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Theater is a political muscle

Last fall, I didn't feel like going to the theater, even if I had the chance. It's not because I was afraid of catching Covid-19. For all I knew, a theater had never been a breeding ground. Sanitary measures did not scare me, although I tended to asphyxiate under my mask. No, if I didn't want to go to the theatre, it was because the muscle that made me want to get together and be in the presence of others was no longer responding. It took me some time before I found the desire, the taste, the need, and I would say, the sense of being there, simply, in the middle of the crowd. I suddenly understood the life of those people who never go to the theater. I also understood to what extent the theater cultivated in me a certain idea of the collective, of life in society, and that this muscle in me could atrophy at any moment.


Regardless of the subject of the play, the theater is, if only formally, political, since it calls for the collective and designates a real gathering of people, as in the National Assembly. The theater is perhaps even more political than the National Assembly, since the collective does not live there solely in the logic of debate and opposition, but in a multitude of modes of expression and of sharing to the group, such as membership, refusal, reflection, misunderstanding, transformation, listening and silence.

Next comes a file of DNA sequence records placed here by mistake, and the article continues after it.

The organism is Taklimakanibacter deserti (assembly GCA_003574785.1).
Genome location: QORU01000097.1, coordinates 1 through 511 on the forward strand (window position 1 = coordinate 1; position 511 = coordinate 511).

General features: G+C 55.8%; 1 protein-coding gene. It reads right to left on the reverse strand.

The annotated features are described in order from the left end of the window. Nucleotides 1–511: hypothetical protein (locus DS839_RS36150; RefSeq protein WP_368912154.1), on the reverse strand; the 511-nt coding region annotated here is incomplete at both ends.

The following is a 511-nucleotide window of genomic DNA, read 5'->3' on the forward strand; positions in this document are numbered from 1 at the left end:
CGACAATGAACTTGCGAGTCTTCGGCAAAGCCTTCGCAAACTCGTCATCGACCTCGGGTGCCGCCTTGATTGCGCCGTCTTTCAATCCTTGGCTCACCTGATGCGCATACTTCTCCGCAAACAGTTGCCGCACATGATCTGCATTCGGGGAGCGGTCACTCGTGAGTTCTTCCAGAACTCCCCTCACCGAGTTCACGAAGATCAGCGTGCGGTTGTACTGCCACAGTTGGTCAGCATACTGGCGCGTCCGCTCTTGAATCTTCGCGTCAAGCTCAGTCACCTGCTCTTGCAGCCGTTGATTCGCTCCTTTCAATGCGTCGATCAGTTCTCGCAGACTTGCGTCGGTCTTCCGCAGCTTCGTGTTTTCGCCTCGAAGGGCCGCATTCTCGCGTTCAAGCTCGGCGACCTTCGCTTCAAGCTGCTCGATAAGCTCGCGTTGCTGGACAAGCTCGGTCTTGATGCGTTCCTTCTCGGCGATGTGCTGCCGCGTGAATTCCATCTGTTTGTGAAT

In this month of January 2022, artists and theater artisans find themselves without a platform. They express their bitterness on social media, that other complaints office. The best known, often the same ones, make public appearances in the media arena. The associations that represent them speak on their behalf, but paradoxically leave them speechless. Where are the authors, the authors, the directors, the performers, the designers? Where do we hear those who are hardest hit by the pandemic and who are the lifeblood of theatre?


It is on stage that the theater artist expresses himself fully. It is there, I dare say, that it exists in the City.


Plays have been canceled, postponed, canceled again, webcast, then turned into a podcast. Texts were written, rehearsed, edited, and ultimately never performed. Shows have never met their audience in the hall, and these pieces are so many voices that have fallen silent, words that have not been expressed, ideas that have not been debated, emotions that have not have not been lived, of universes that have not existed. They do not only mean empty rooms, unsold tickets and unemployed artists, with its share of job changes, loss of meaning, burnout and suicides, which is already tragic enough.


The absence of these words on our stages represents, in my opinion, an important democratic setback, since it signifies the shrinking, or even the disappearance of the theater as a public agora. One day we will have to take the full measure of this atrophy.

The theater world in times of a pandemic sometimes makes me think of a chicken without a head running around without realizing that it has lost it...


In the circumstances that are ours, before asking ourselves when, how much and how, can we reflect for a moment on the meaning of what we are doing? Can we even hope to rethink an already dysfunctional system, perpetuating ever more restrictive modes of production and distribution, in which artists, technicians, cultural workers, programmers are exhausted, modes that pandemic times have become downright aberrant, even monstrous?


For how can we hope to create meaning if we immerse ourselves in the absurd?

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